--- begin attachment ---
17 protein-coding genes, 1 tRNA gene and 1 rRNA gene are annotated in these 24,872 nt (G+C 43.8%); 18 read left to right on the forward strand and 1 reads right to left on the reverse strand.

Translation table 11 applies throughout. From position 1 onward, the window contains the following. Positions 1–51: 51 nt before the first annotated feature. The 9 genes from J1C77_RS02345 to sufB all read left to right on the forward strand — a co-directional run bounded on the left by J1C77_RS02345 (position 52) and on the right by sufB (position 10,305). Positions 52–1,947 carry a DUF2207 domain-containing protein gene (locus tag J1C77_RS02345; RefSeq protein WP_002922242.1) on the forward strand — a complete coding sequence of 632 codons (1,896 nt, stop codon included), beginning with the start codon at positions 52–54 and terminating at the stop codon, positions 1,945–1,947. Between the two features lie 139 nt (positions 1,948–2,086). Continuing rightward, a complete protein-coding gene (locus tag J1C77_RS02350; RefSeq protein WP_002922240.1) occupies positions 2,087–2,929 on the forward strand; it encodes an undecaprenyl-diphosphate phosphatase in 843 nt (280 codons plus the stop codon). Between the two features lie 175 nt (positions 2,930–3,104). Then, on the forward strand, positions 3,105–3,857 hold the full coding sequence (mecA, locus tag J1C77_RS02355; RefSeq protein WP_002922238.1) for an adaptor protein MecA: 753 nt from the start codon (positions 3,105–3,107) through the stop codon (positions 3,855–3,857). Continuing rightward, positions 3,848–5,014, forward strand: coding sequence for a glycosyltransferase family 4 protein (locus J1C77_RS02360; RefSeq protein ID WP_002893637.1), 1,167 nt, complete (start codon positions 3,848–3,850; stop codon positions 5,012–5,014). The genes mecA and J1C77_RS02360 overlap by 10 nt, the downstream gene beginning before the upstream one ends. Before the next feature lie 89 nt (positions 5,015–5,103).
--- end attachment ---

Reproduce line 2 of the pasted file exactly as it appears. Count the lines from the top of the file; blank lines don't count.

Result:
Translation table 11 applies throughout. From position 1 onward, the window contains the following. Positions 1–51: 51 nt before the first annotated feature. The 9 genes from J1C77_RS02345 to sufB all read left to right on the forward strand — a co-directional run bounded on the left by J1C77_RS02345 (position 52) and on the right by sufB (position 10,305). Positions 52–1,947 carry a DUF2207 domain-containing protein gene (locus tag J1C77_RS02345; RefSeq protein WP_002922242.1) on the forward strand — a complete coding sequence of 632 codons (1,896 nt, stop codon included), beginning with the start codon at positions 52–54 and terminating at the stop codon, positions 1,945–1,947. Between the two features lie 139 nt (positions 1,948–2,086). Continuing rightward, a complete protein-coding gene (locus tag J1C77_RS02350; RefSeq protein WP_002922240.1) occupies positions 2,087–2,929 on the forward strand; it encodes an undecaprenyl-diphosphate phosphatase in 843 nt (280 codons plus the stop codon). Between the two features lie 175 nt (positions 2,930–3,104). Then, on the forward strand, positions 3,105–3,857 hold the full coding sequence (mecA, locus tag J1C77_RS02355; RefSeq protein WP_002922238.1) for an adaptor protein MecA: 753 nt from the start codon (positions 3,105–3,107) through the stop codon (positions 3,855–3,857). Continuing rightward, positions 3,848–5,014, forward strand: coding sequence for a glycosyltransferase family 4 protein (locus J1C77_RS02360; RefSeq protein ID WP_002893637.1), 1,167 nt, complete (start codon positions 3,848–3,850; stop codon positions 5,012–5,014). The genes mecA and J1C77_RS02360 overlap by 10 nt, the downstream gene beginning before the upstream one ends. Before the next feature lie 89 nt (positions 5,015–5,103).